Cohen, Ronald. The structure of Kanuri society

Table of Contents

Publication Information

Untitled Section: ...

Preface

Contents

Diagrams And Charts

Introduction

Part 1 The Setting And Its Background

Chapter I The Setting

Chapter Ii Ancient Roots To 1900

Chapter Iii The Colonial Period

Part 2 Interpersonal Relations

Chapter Iv Kinship And Interpersonal Relations

Kinship Terminology (1)

Behaviour Norms

Shame (nungu)

Respect (birzum)

Joking Relationships (suli)

Friendship And Fondness Relations (numkam)

Residence Patterns

Maximal Lineages And Clans

Appendix To Chapter Iv

Chapter V Marriage Relations

1. Age Differences

2. Number Of Marriages

3. Length Of Marriage

4. Status Of Wife’s Family

5. Personality Factors

6. Socio-economic Status Of The Husband

Untitled Section: ...

Chapter Vi The Life Cycle

Birth

The Naming

Infancy

Childhood

Puberty

Adolescence

Maturity

Old Age

Inheritance

Part 3 The Wider Scaled Structures

Chapter Vii Social Stratification

The Dimensions Of Stratification

Occupation

Wealth

Rural/urban

Class As Status And Socio-cultural Segmentation

Success And Stratification

Chapter Viii Political Organization

The Hamlet And The Ward

The Village Area

The District Organization

The N. A. Officials In The District

The D.h.’s Relations To The Center

The Organization At The Center

Political Parties

Chapter Ix The Economic Life

Production

Craft Production

Ka’anami, The Calabash Maker

Untitled Section: ...

Mala Bukar, The Butcher

Consumption

Food

Clothing

Entertainments, Ceremonies, Cosmetics And Stimulants

Operating Expenses

Labour

Distribution

The Organization Of Trade

(a) Momadu Mandama (momadu, The Salt Seller)

(b) Bukar, Tada Njima Of Mala Yaro (bukar, The “son Of The House” Of Mala Yaro.

(c) Ajimi Gworoma (ajima The Kola-nut Seller)

(d) Alkali Bukar

Credit

Chapter X Summary And Conclusions

Publication Information

Paragraph Subjects (OCM)

Publication Information

Author:

Title: The structure of Kanuri society

Published By: Ann Arbor, Michigan: University Microfilms, 1960. xvi, 361 leaves: ill., map

By line: By Ronald Cohen

HRAF Publication Information: New Haven, Conn.: HRAF, 1998. Computer File

Culture: Kanuri (MS14)

Subjects: History (175); Kinship terminology (601); Kin relationships (602); Family relationships (593); Household (592); Mode of marriage (583); Ethnic stratification (563); Occupational specialization (463); Accumulation of wealth (556);

Abstract: This is Cohen's Ph.D. dissertation in anthropology submitted to the University of Wisconsin. It contains a good, detailed analysis of Kanuri social organization focusing on the sociopolitical system. Cohen shows how the patterning of interpersonal relations at the kinship-marriage-family-household level carries over into the wider-scaled structures of economic and political organization, and social stratification. The basic objective of this study is to provide a description and explanation of trends of social change, conceptualized in terms of stability and instability in the social system. The major hypothesis generated through this analysis is that the stability of the Kanuri social system is based on the processes whereby 'the society is cross linked by class and status on the one hand which bring together people of similar goals, rank, class and wealth; and on the other hand, by feudal chains of superior/subordinate relations that link up individuals into a vertical system of loyalties so that a man's ties are both with his class and with his superiors' (p.353). Thus any weakening or disruption of these cross linkages would result in instability and further social change. This interpretation is said to be in line with Gluckman's theoretical position as set forth in his CUSTOM AND CONFLICT IN AFRICA (1955). Certain categories of data are explicitly omitted by the author as irrelevant to his analysis. Among these is religion; yet it does seem strange that in a Muslim society various ritual roles, groups, and categories would not be integrally involved in the system of sociopolitical relations. Cohen, accompanied by his wife, did most of his field work in the village of Magumeri (population ca. 2,000), and in the surrounding hamlets of the Magumeri village area. He also made a number of trips to the larger village of Geidam in the north, where another anthropologist, Abraham Rosman, and his wife were working. Finally, Cohen and his wife lived for the last three months of their research in Maiduguri, the capital of Bornu Emirate. After the first four months, according to Cohen, most of his research was conducted in the Kanuri language.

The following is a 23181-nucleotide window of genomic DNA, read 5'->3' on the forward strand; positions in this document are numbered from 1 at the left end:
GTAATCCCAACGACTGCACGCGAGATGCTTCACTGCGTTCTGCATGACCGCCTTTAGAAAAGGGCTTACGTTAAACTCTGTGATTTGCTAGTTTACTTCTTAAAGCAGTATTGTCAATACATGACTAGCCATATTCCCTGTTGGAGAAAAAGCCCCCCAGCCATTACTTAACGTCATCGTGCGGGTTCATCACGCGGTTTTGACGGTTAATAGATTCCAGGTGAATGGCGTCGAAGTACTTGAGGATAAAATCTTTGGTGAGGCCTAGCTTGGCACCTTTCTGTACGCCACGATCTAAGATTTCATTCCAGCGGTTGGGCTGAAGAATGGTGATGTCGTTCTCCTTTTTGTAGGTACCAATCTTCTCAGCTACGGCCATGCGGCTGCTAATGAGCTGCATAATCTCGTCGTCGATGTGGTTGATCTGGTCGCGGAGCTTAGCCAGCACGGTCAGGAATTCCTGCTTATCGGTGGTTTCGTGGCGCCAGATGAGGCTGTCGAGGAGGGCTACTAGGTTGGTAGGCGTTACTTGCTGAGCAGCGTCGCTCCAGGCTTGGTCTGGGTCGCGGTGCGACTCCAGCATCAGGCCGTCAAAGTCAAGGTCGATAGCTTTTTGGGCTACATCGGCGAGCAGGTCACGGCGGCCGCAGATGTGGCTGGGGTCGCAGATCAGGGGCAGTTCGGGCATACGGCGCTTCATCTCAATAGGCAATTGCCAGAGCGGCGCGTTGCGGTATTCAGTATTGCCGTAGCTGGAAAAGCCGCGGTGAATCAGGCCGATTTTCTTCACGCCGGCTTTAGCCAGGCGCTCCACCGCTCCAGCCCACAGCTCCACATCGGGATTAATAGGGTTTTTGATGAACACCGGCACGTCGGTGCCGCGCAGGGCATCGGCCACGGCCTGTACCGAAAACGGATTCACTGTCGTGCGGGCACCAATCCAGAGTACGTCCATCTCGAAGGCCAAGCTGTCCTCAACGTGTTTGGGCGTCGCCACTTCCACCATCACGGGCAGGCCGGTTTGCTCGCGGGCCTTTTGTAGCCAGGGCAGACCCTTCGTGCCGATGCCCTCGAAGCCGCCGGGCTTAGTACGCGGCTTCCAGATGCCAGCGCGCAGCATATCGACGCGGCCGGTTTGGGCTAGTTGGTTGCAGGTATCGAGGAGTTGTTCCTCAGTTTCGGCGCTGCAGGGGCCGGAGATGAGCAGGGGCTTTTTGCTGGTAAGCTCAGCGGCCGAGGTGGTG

Document Number: 3

Document ID: ms14-003

Document Type: Monograph

Language: English

Note: UM 60-986. Thesis (Ph.D.) -- University of Wisconsin, 1960 Includes bibliographical references (p. 356-360) Cohen's concept of the 'extended household organization' has been indexed for category 621 since it denotes a unit composed of more than one household (in OCM terms), and thus may be viewed as a local subdivision of a community

Field Date: 1956-1957

Evaluation: Social Anthropologist-4, 5

Analyst: Robert O. Lagacé ; Sigrid Khera ; 1969-1970

Coverage Date: 1956-1957

Coverage Place: Magumeri, Borno State, Nigeria

LCSH: Kanuri (African people)

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